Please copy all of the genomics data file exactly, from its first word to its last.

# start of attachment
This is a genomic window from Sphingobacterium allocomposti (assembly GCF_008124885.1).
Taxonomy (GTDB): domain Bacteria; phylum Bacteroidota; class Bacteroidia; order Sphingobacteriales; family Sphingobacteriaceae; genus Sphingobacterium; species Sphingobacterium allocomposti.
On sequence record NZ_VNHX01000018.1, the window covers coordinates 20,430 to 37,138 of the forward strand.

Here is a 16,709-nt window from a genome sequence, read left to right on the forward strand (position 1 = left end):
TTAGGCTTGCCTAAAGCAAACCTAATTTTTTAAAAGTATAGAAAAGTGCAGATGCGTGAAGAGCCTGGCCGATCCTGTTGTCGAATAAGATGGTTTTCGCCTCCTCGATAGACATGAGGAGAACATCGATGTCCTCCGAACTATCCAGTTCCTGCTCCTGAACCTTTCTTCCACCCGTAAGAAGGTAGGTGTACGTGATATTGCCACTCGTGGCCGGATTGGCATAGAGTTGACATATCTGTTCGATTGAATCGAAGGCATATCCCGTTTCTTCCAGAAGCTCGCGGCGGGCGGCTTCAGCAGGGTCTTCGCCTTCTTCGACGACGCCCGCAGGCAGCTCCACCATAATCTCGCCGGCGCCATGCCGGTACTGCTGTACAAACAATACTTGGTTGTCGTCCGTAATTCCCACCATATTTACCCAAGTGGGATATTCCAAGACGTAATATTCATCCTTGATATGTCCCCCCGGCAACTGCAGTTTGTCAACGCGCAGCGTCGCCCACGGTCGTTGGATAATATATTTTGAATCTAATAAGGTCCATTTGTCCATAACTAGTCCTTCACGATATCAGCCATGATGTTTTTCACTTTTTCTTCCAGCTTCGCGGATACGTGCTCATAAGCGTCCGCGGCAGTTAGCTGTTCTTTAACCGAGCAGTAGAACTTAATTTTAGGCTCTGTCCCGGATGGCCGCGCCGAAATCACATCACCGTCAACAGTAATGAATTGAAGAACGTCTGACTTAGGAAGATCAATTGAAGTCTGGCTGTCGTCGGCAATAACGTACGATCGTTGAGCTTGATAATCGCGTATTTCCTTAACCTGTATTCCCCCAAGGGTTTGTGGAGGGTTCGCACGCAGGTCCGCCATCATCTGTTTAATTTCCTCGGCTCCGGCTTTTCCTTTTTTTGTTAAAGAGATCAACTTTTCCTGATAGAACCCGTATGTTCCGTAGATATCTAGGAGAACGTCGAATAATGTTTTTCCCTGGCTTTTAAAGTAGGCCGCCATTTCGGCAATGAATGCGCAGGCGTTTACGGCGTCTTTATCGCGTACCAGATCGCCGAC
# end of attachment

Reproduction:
This is a genomic window from Sphingobacterium allocomposti (assembly GCF_008124885.1).
Taxonomy (GTDB): domain Bacteria; phylum Bacteroidota; class Bacteroidia; order Sphingobacteriales; family Sphingobacteriaceae; genus Sphingobacterium; species Sphingobacterium allocomposti.
On sequence record NZ_VNHX01000018.1, the window covers coordinates 20,430 to 37,138 of the forward strand.

Here is a 16,709-nt window from a genome sequence, read left to right on the forward strand (position 1 = left end):
TTAGGCTTGCCTAAAGCAAACCTAATTTTTTAAAAGTATAGAAAAGTGCAGATGCGTGAAGAGCCTGGCCGATCCTGTTGTCGAATAAGATGGTTTTCGCCTCCTCGATAGACATGAGGAGAACATCGATGTCCTCCGAACTATCCAGTTCCTGCTCCTGAACCTTTCTTCCACCCGTAAGAAGGTAGGTGTACGTGATATTGCCACTCGTGGCCGGATTGGCATAGAGTTGACATATCTGTTCGATTGAATCGAAGGCATATCCCGTTTCTTCCAGAAGCTCGCGGCGGGCGGCTTCAGCAGGGTCTTCGCCTTCTTCGACGACGCCCGCAGGCAGCTCCACCATAATCTCGCCGGCGCCATGCCGGTACTGCTGTACAAACAATACTTGGTTGTCGTCCGTAATTCCCACCATATTTACCCAAGTGGGATATTCCAAGACGTAATATTCATCCTTGATATGTCCCCCCGGCAACTGCAGTTTGTCAACGCGCAGCGTCGCCCACGGTCGTTGGATAATATATTTTGAATCTAATAAGGTCCATTTGTCCATAACTAGTCCTTCACGATATCAGCCATGATGTTTTTCACTTTTTCTTCCAGCTTCGCGGATACGTGCTCATAAGCGTCCGCGGCAGTTAGCTGTTCTTTAACCGAGCAGTAGAACTTAATTTTAGGCTCTGTCCCGGATGGCCGCGCCGAAATCACATCACCGTCAACAGTAATGAATTGAAGAACGTCTGACTTAGGAAGATCAATTGAAGTCTGGCTGTCGTCGGCAATAACGTACGATCGTTGAGCTTGATAATCGCGTATTTCCTTAACCTGTATTCCCCCAAGGGTTTGTGGAGGGTTCGCACGCAGGTCCGCCATCATCTGTTTAATTTCCTCGGCTCCGGCTTTTCCTTTTTTTGTTAAAGAGATCAACTTTTCCTGATAGAACCCGTATGTTCCGTAGATATCTAGGAGAACGTCGAATAATGTTTTTCCCTGGCTTTTAAAGTAGGCCGCCATTTCGGCAATGAATGCGCAGGCGTTTACGGCGTCTTTATCGCGTACCAGATCGCCGAC